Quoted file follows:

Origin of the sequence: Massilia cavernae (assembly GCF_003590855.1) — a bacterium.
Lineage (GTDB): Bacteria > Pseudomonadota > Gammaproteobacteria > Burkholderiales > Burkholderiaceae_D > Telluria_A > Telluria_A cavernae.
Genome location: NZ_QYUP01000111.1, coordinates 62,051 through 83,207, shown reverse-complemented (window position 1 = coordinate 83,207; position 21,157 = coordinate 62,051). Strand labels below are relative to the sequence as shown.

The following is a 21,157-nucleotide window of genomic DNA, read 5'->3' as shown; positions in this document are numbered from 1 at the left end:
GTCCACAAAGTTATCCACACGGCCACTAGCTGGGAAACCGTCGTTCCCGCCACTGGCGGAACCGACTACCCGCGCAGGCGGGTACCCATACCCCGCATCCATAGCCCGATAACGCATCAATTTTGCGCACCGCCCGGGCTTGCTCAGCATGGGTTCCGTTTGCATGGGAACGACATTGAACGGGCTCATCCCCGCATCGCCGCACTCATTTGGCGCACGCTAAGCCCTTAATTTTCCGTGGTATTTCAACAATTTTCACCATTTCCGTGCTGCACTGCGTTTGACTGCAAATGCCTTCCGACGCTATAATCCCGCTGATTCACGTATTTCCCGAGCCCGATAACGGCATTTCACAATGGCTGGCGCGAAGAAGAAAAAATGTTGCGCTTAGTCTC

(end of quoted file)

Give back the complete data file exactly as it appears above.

Origin of the sequence: Massilia cavernae (assembly GCF_003590855.1) — a bacterium.
Lineage (GTDB): Bacteria > Pseudomonadota > Gammaproteobacteria > Burkholderiales > Burkholderiaceae_D > Telluria_A > Telluria_A cavernae.
Genome location: NZ_QYUP01000111.1, coordinates 62,051 through 83,207, shown reverse-complemented (window position 1 = coordinate 83,207; position 21,157 = coordinate 62,051). Strand labels below are relative to the sequence as shown.

The following is a 21,157-nucleotide window of genomic DNA, read 5'->3' as shown; positions in this document are numbered from 1 at the left end:
GTCCACAAAGTTATCCACACGGCCACTAGCTGGGAAACCGTCGTTCCCGCCACTGGCGGAACCGACTACCCGCGCAGGCGGGTACCCATACCCCGCATCCATAGCCCGATAACGCATCAATTTTGCGCACCGCCCGGGCTTGCTCAGCATGGGTTCCGTTTGCATGGGAACGACATTGAACGGGCTCATCCCCGCATCGCCGCACTCATTTGGCGCACGCTAAGCCCTTAATTTTCCGTGGTATTTCAACAATTTTCACCATTTCCGTGCTGCACTGCGTTTGACTGCAAATGCCTTCCGACGCTATAATCCCGCTGATTCACGTATTTCCCGAGCCCGATAACGGCATTTCACAATGGCTGGCGCGAAGAAGAAAAAATGTTGCGCTTAGTCTC